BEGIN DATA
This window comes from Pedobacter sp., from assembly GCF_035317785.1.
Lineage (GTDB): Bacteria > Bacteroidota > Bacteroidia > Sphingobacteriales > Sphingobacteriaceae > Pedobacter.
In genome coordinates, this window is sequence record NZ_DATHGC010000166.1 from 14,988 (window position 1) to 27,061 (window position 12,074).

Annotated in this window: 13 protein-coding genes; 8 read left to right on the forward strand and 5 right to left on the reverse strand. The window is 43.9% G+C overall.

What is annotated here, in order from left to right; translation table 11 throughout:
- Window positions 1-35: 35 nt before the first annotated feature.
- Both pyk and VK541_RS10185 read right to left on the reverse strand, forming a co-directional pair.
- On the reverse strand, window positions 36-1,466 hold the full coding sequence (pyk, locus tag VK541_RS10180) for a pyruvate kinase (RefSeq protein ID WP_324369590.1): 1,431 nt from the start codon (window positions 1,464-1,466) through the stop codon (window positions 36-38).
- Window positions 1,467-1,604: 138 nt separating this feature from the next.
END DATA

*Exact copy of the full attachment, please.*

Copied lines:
This window comes from Pedobacter sp., from assembly GCF_035317785.1.
Lineage (GTDB): Bacteria > Bacteroidota > Bacteroidia > Sphingobacteriales > Sphingobacteriaceae > Pedobacter.
In genome coordinates, this window is sequence record NZ_DATHGC010000166.1 from 14,988 (window position 1) to 27,061 (window position 12,074).

Annotated in this window: 13 protein-coding genes; 8 read left to right on the forward strand and 5 right to left on the reverse strand. The window is 43.9% G+C overall.

What is annotated here, in order from left to right; translation table 11 throughout:
- Window positions 1-35: 35 nt before the first annotated feature.
- Both pyk and VK541_RS10185 read right to left on the reverse strand, forming a co-directional pair.
- On the reverse strand, window positions 36-1,466 hold the full coding sequence (pyk, locus tag VK541_RS10180) for a pyruvate kinase (RefSeq protein ID WP_324369590.1): 1,431 nt from the start codon (window positions 1,464-1,466) through the stop codon (window positions 36-38).
- Window positions 1,467-1,604: 138 nt separating this feature from the next.